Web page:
Shakespeare's Tragedy of Julius Caesar (Google eBook)

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Harper, 1883 - Generals - 199 pages
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Page 43 - Caesar carelessly but nod on him. He had a fever when he was in Spain, And when the fit was on him, I did mark How he did shake...
Page 89 - Whilst bloody treason flourish'd over us. O, now you weep, and I perceive you feel The dint of pity; these are gracious drops. Kind souls, what! weep you when you but behold Our Caesar's vesture wounded ? Look you here, Here is himself, marr'd, as you see, with traitors.
Page 82 - Thou art the ruins of the noblest man That ever lived in the tide of times. Woe to the hand that shed this costly blood! Over thy wounds now do I prophesyŚ Which like dumb mouths do ope their ruby lips To beg the voice and utterance of my tongueŚ A curse shall light upon the limbs of men; Domestic fury and fierce civil strife Shall cumber all the parts of Italy...
Page 44 - Why should that name be sounded more than yours ? Write them together, yours is as fair a name ; Sound them, it doth become the mouth as well ; Weigh them, it is as heavy ; conjure with 'em, Brutus will start a spirit as soon as Caesar.
Page 87 - Who, you all know, are honourable men : I will not do them wrong ; I rather choose To wrong the dead, to wrong myself and you, Than I will wrong such honourable men.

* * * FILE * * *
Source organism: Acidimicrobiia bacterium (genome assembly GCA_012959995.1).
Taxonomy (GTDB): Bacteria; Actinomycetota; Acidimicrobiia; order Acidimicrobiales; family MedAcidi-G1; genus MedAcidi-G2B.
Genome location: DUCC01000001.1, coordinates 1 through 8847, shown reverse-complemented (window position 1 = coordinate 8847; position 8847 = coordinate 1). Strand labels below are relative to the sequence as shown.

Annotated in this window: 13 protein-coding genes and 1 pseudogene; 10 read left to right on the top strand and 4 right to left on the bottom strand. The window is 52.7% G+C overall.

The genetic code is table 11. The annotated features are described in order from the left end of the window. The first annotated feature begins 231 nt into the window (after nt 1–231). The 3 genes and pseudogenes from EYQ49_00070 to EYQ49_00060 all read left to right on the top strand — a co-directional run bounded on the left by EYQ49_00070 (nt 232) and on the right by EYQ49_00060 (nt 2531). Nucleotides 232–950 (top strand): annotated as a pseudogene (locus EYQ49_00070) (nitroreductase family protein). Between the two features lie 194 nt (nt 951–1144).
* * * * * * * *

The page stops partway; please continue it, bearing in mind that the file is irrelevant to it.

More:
Page 90 - I am no orator, as Brutus is; But (as you know me all) a plain blunt man, That love my friend; and that they know full well That gave me public leave to speak of him. For I have neither wit, nor words, nor worth, Action, nor utterance, nor the power of speech, To stir men's blood: I only speak right on; I tell you that which you yourselves do know, Show you sweet Caesar's wounds, poor poor dumb mouths, And bid them speak for me...
Page 43 - Upon the word, Accoutred as I was, I plunged in, And bade him follow : so, indeed, he did. The torrent roar'd ; and we did buffet it With lusty sinews, throwing it aside And stemming it with hearts of controversy : But ere we could arrive the point propos'd, Caesar cried, " Help me, Cassius, or I sink...
Page 89 - If you have tears, prepare to shed them now. You all do know this mantle : I remember The first time ever Caesar put it on ; 'Twas on a summer's evening, in his tent, That day he overcame the Nervii : Look, in this place ran Cassius...
Page 100 - For I can raise no money by vile means: By heaven, I had rather coin my heart, And drop my blood for drachmas, than to wring From the hard hands of peasants their vile trash By any indirection: I did send To you for gold to pay my legions, Which you denied me: was that done like Cassius?
Page 113 - And whether we shall meet again I know not. Therefore our everlasting farewell take : For ever, and for ever, farewell, Cassius ! If we do meet again, why, we shall smile ; If not, why then, this parting was well made.

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